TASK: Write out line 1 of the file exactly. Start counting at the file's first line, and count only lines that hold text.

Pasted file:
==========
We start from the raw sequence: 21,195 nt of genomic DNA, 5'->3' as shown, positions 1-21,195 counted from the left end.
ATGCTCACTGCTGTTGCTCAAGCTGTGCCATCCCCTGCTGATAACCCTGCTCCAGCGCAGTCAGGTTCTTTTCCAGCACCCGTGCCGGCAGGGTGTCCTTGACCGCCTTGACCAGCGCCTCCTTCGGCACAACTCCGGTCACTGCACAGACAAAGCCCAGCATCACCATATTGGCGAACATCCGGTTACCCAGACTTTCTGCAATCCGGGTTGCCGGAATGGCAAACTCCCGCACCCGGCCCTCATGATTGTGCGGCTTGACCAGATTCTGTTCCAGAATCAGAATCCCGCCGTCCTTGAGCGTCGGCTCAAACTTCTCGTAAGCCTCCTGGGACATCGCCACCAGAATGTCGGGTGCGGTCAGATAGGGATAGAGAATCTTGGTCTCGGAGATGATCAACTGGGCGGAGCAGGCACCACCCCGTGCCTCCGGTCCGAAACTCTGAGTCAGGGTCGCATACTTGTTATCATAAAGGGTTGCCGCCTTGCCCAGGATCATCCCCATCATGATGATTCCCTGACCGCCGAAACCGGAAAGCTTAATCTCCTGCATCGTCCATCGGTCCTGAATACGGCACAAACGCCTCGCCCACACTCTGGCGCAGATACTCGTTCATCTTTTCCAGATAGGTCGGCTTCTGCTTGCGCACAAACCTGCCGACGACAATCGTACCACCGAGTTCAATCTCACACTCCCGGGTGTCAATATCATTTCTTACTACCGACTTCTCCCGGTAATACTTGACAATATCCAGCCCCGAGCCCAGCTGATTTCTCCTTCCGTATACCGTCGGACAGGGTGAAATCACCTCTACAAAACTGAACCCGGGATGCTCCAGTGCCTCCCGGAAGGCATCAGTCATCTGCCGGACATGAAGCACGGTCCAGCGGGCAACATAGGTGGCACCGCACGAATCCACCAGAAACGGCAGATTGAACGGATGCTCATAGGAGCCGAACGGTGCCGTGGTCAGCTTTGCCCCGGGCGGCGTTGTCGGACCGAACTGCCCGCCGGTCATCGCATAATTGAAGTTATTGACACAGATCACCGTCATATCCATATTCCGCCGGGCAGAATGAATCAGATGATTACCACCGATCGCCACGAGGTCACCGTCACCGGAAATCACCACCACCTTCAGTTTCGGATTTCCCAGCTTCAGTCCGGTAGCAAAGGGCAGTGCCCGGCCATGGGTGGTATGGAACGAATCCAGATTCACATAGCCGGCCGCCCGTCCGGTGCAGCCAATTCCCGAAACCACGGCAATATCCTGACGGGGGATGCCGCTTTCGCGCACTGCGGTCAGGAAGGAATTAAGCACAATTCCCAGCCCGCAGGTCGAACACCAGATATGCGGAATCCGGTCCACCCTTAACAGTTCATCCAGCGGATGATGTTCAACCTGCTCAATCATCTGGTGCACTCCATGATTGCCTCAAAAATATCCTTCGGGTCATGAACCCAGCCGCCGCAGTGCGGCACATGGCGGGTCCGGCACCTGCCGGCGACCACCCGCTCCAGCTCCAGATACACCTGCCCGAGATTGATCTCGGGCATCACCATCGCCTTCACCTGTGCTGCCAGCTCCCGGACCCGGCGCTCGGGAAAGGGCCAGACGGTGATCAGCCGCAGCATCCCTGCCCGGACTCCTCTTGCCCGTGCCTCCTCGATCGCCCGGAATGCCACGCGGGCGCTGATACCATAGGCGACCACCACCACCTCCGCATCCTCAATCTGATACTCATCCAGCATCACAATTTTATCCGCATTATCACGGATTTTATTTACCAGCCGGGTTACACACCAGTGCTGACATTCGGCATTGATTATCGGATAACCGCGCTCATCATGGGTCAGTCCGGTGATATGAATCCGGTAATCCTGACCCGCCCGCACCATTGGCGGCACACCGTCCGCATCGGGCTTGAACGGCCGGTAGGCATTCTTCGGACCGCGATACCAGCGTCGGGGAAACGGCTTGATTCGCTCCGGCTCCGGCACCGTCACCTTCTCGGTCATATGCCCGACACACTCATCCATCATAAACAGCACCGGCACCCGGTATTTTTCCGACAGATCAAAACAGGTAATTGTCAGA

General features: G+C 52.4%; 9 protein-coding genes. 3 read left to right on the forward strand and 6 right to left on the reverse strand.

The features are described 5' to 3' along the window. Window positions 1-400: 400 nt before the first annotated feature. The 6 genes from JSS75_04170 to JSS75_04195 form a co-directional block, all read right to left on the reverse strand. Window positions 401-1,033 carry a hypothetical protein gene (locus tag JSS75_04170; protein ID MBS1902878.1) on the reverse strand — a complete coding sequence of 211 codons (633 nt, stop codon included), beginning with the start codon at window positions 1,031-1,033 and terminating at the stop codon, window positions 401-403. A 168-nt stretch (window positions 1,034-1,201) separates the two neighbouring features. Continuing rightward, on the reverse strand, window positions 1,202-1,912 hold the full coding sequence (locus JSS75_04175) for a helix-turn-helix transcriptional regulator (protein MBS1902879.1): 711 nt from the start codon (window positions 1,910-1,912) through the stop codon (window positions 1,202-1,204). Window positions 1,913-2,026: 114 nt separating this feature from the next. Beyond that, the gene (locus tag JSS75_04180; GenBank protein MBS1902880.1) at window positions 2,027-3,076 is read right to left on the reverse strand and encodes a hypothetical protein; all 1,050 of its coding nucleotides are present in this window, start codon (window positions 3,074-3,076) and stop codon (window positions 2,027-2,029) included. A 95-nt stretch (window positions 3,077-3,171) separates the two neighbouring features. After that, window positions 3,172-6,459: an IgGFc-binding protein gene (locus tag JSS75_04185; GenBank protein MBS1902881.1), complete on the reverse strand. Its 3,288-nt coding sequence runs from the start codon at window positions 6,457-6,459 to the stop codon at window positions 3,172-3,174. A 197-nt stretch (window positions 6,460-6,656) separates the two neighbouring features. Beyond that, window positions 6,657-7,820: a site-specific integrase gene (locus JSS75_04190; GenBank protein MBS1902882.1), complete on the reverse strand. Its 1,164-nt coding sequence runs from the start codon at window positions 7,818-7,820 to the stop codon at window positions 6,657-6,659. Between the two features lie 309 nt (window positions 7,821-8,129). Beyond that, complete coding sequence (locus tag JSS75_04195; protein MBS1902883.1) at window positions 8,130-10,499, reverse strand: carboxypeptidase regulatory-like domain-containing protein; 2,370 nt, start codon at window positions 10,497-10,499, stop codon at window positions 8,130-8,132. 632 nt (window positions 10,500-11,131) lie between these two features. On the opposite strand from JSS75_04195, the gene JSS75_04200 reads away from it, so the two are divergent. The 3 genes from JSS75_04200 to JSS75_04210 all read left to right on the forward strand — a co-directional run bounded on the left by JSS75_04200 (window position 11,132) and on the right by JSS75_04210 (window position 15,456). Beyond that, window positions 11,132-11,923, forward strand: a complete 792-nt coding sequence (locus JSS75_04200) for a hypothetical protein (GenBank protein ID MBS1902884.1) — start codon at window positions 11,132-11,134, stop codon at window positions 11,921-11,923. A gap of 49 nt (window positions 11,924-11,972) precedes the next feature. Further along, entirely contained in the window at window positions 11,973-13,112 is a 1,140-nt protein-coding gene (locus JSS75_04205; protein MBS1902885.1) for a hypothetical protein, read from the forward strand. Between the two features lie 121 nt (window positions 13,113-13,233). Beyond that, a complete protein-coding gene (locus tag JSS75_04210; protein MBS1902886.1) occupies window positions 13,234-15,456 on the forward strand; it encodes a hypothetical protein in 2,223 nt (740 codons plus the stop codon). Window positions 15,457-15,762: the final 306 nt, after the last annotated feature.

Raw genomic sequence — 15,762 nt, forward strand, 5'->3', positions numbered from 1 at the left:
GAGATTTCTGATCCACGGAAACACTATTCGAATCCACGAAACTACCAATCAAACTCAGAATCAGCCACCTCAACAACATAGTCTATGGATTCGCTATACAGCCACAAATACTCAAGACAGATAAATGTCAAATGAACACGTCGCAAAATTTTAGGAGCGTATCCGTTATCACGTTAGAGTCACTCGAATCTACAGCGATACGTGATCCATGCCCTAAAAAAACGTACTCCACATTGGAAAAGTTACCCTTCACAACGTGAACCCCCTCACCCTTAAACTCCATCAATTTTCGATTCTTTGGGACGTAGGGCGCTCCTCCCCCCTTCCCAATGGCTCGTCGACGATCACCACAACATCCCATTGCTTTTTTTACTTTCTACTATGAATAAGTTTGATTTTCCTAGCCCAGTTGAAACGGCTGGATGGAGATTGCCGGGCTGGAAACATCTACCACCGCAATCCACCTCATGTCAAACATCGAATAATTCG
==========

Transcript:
We start from the raw sequence: 21,195 nt of genomic DNA, 5'->3' as shown, positions 1-21,195 counted from the left end.